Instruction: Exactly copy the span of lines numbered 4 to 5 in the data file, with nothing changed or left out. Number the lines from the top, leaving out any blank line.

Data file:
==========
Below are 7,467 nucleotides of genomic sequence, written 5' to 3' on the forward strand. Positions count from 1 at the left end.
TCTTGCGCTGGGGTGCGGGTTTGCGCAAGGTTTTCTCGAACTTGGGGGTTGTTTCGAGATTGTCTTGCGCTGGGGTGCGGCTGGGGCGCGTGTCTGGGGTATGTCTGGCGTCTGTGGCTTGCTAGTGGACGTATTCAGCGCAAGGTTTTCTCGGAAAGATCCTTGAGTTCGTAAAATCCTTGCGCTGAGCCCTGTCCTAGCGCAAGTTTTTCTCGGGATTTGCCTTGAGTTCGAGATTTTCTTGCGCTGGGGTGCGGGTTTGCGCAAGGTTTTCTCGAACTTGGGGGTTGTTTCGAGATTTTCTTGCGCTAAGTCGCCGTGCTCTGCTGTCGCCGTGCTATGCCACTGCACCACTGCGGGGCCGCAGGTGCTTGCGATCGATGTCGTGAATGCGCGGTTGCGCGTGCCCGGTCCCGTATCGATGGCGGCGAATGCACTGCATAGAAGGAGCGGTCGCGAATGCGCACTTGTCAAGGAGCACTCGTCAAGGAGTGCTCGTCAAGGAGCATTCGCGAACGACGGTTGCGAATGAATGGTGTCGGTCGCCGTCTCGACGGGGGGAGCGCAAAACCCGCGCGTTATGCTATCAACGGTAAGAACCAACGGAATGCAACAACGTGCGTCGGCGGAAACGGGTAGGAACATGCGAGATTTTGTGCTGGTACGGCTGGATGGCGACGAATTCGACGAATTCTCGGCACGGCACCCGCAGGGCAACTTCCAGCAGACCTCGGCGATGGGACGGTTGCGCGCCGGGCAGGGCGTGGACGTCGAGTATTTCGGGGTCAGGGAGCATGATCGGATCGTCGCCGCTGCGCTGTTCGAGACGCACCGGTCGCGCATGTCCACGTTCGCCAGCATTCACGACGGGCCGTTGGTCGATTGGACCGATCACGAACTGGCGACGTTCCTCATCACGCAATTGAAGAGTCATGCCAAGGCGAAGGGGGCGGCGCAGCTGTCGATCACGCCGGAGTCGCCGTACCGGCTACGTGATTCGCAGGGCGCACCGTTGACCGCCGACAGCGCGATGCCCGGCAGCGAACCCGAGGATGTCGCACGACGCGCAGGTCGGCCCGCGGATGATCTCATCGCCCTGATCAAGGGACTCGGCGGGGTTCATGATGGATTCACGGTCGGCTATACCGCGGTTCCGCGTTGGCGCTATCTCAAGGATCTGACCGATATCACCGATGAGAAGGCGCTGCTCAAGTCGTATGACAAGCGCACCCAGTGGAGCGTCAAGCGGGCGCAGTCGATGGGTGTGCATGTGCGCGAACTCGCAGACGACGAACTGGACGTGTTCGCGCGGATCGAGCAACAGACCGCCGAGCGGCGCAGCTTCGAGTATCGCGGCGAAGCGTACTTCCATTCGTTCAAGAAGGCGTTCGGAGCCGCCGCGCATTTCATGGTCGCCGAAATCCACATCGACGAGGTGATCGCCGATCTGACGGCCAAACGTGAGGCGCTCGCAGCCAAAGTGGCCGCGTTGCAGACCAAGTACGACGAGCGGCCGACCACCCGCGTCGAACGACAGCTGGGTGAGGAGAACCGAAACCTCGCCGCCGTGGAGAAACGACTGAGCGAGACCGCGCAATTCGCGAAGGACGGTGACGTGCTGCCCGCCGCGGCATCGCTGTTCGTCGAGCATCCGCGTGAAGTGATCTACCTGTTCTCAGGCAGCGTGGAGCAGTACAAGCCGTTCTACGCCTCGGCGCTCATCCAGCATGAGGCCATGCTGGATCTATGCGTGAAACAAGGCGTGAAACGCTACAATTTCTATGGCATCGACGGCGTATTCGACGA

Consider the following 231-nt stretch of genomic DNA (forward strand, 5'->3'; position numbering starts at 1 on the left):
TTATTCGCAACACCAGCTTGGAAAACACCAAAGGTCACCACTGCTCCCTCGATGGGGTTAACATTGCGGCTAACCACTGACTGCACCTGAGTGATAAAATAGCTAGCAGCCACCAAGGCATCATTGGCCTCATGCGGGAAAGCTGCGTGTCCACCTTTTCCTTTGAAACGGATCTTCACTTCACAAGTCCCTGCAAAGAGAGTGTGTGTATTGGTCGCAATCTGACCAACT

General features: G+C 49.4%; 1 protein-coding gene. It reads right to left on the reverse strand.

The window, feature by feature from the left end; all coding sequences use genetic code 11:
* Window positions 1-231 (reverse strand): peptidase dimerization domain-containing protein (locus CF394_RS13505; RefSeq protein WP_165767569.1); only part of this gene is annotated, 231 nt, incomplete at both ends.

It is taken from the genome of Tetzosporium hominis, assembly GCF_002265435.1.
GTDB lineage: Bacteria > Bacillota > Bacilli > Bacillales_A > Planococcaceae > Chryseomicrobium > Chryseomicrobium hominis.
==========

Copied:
TTATTCGCAACACCAGCTTGGAAAACACCAAAGGTCACCACTGCTCCCTCGATGGGGTTAACATTGCGGCTAACCACTGACTGCACCTGAGTGATAAAATAGCTAGCAGCCACCAAGGCATCATTGGCCTCATGCGGGAAAGCTGCGTGTCCACCTTTTCCTTTGAAACGGATCTTCACTTCACAAGTCCCTGCAAAGAGAGTGTGTGTATTGGTCGCAATCTGACCAACT

General features: G+C 49.4%; 1 protein-coding gene. It reads right to left on the reverse strand.